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What Is Involved in Landscape Architect Training?

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  • Written By: Wanda Marie Thibodeaux
  • Edited By: O. Wallace
  • Last Modified Date: 23 November 2016
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Landscape architect training means preparing with fundamental courses such as horticulture in high school, obtaining a bachelor's or master's degree in landscape architecture, completing an internship, and finishing testing necessary to obtain certification or licensure. Requirements to enter the industry vary by jurisdiction, so individuals interested in the field should contact their state licensing department or major certifying agency for current standards. In most cases, it takes four to seven years to complete academic training and one to three additional years to finish required internships.

Individuals who want to become landscape architects can begin their landscape architecture training early on in high school. Courses such as ecology, biology, horticulture and chemistry all are relevant to the field. An emphasis in math or computers also is helpful, because much of landscape architecture work involves creating blueprints or models for landscape designs. Working as an assistant to a groundskeeper, landscaper, or nursery manager can provide some basic hands-on experience relevant to the industry during this time.

Landscape architect training starts with undergraduate study at a college or university. A bachelor's degree is the minimum education requirement to enter the industry, with many employers preferring a master's degree. In selecting a school, students should check that the institution is accredited by a major landscape agency within the student's jurisdiction. In the United States, for example, the major accrediting agency is the Landscape Architecture Accreditation Board of the American Society of Landscape Architects.

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During study toward a bachelor's or master's degree, those completing landscape architect training normally take courses such as surveying, landscape design, geology, computer aided design, model building, site design and landscape ecology. Additional courses include construction, urban and regional planning, video simulation and general management. Some of the training is provided through hands-on projects, which allow the student to work under supervision in real-world environments. Many programs recommend a summer internship.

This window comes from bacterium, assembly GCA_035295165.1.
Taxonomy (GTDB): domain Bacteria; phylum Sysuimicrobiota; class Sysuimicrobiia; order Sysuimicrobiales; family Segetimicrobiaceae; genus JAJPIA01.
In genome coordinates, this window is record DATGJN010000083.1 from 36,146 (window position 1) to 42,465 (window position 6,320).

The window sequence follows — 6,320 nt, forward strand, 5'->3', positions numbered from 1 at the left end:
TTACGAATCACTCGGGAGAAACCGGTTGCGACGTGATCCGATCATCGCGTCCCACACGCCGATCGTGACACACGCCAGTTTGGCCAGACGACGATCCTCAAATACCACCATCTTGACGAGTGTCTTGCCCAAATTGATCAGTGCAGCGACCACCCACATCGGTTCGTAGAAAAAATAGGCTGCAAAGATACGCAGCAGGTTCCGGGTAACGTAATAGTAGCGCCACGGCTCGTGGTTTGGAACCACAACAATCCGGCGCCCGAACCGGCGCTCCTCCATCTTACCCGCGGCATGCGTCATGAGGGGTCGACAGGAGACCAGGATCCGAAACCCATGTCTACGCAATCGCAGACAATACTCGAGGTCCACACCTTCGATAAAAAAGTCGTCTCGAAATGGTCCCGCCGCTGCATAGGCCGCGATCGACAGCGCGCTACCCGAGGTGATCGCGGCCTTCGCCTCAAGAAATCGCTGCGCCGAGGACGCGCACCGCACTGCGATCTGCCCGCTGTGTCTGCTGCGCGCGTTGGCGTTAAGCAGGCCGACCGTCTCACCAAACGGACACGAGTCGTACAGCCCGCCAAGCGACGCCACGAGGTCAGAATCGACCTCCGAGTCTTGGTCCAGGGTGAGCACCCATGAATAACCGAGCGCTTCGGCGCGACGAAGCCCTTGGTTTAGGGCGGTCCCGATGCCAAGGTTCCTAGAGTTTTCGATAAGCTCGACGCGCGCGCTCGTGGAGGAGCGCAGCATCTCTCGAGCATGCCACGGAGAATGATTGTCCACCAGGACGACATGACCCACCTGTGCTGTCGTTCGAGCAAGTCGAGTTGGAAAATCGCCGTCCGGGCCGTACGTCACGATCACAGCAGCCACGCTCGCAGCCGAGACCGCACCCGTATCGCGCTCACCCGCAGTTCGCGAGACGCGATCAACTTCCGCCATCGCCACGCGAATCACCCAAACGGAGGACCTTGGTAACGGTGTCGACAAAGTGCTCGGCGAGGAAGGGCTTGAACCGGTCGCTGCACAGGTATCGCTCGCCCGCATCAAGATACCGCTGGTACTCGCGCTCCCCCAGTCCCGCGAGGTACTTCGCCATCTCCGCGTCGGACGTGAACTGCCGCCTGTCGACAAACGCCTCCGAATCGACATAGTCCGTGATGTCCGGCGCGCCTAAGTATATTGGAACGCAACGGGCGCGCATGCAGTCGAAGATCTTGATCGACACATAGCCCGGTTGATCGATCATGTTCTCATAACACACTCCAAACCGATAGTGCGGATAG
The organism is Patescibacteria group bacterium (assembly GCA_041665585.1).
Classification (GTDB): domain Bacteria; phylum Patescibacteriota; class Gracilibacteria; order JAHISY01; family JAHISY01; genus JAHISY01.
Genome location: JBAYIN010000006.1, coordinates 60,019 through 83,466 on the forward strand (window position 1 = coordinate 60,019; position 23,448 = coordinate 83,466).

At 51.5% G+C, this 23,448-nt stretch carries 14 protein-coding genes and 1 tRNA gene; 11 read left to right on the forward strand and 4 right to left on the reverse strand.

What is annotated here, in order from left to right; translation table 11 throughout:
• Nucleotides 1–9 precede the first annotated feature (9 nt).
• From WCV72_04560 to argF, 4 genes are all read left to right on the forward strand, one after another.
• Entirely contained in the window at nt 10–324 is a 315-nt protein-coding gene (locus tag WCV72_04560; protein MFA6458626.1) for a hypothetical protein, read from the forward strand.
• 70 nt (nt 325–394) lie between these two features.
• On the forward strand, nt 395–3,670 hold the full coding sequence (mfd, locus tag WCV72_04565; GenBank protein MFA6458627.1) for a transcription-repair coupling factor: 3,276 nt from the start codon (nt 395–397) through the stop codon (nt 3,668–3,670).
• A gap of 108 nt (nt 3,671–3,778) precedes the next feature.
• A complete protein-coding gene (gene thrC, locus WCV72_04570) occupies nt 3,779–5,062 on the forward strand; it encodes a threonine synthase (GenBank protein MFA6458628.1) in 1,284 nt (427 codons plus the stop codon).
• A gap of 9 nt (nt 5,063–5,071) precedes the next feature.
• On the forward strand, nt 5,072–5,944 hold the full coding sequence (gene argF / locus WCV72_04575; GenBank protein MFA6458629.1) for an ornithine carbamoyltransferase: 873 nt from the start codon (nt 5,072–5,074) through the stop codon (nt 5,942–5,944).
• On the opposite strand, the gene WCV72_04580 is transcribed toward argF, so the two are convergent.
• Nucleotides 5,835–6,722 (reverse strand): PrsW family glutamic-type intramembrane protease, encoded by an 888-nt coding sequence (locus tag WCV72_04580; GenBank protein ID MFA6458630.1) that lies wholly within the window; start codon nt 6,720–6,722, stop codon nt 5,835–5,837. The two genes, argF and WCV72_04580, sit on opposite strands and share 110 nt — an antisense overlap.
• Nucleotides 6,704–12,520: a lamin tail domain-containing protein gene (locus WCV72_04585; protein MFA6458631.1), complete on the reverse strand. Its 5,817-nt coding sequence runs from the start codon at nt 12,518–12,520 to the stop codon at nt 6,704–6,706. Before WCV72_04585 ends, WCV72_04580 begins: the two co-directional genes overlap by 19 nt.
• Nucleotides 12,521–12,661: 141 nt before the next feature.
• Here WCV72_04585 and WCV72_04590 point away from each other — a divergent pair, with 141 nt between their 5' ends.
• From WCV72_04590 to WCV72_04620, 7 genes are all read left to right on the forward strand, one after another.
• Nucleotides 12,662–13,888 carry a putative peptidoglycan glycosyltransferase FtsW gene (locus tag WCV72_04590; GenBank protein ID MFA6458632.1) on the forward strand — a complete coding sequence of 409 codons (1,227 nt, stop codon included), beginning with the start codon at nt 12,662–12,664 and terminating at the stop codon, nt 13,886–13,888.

Even though getting a bachelor's degree is ideal for landscape architect training, some master's degree program allow individuals who do not have landscape architecture degrees to enter the industry. These programs take three years to complete instead of the usual two, because they have to spend some time teaching some of the information that normally is included in bachelor's degree programs. This option is a good choice for people who decide they want to get into landscape architecture later on.

Following the receipt of a bachelor's or master's degree, the next step in landscape architect training is to become certified or licensed if required by the architect's jurisdiction. This usually requires a minimum number of years of experience, as well as one or more exams through the state or a major certifying agency. In the United States, for instance, to get a license, a landscape architect must take the Landscape Architecture Registration Examination (LARE), which requires one to four years of experience and a landscape architecture degree. Architects are sometimes required to take an additional state exam that focuses on regulations related to architecture that are specific to the region. National standards for landscape architects include a degree, LARE completion and a supervised internship of roughly three years.

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